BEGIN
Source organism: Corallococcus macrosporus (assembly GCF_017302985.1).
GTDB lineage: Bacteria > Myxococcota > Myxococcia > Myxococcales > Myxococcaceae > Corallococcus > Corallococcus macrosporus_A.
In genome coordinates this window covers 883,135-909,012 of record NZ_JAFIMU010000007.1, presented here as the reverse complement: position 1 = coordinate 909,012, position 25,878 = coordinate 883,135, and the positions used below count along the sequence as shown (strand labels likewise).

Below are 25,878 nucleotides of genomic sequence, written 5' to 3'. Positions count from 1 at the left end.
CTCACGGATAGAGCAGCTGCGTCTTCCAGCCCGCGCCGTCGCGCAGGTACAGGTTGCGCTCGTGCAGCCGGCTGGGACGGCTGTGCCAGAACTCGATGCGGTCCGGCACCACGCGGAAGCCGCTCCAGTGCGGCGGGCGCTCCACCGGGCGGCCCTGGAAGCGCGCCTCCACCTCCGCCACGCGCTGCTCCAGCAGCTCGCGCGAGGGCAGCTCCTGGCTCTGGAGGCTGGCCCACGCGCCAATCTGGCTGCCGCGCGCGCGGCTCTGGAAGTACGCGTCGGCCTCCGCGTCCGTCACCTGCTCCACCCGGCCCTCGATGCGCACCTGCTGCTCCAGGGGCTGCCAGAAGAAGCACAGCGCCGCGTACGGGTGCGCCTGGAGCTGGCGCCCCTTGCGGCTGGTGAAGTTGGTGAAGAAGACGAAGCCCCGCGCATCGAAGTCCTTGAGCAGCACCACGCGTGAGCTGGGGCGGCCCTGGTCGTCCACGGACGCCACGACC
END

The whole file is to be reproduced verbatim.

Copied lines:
Source organism: Corallococcus macrosporus (assembly GCF_017302985.1).
GTDB lineage: Bacteria > Myxococcota > Myxococcia > Myxococcales > Myxococcaceae > Corallococcus > Corallococcus macrosporus_A.
In genome coordinates this window covers 883,135-909,012 of record NZ_JAFIMU010000007.1, presented here as the reverse complement: position 1 = coordinate 909,012, position 25,878 = coordinate 883,135, and the positions used below count along the sequence as shown (strand labels likewise).

Below are 25,878 nucleotides of genomic sequence, written 5' to 3'. Positions count from 1 at the left end.
CTCACGGATAGAGCAGCTGCGTCTTCCAGCCCGCGCCGTCGCGCAGGTACAGGTTGCGCTCGTGCAGCCGGCTGGGACGGCTGTGCCAGAACTCGATGCGGTCCGGCACCACGCGGAAGCCGCTCCAGTGCGGCGGGCGCTCCACCGGGCGGCCCTGGAAGCGCGCCTCCACCTCCGCCACGCGCTGCTCCAGCAGCTCGCGCGAGGGCAGCTCCTGGCTCTGGAGGCTGGCCCACGCGCCAATCTGGCTGCCGCGCGCGCGGCTCTGGAAGTACGCGTCGGCCTCCGCGTCCGTCACCTGCTCCACCCGGCCCTCGATGCGCACCTGCTGCTCCAGGGGCTGCCAGAAGAAGCACAGCGCCGCGTACGGGTGCGCCTGGAGCTGGCGCCCCTTGCGGCTGGTGAAGTTGGTGAAGAAGACGAAGCCCCGCGCATCGAAGTCCTTGAGCAGCACCACGCGTGAGCTGGGGCGGCCCTGGTCGTCCACGGACGCCACGACC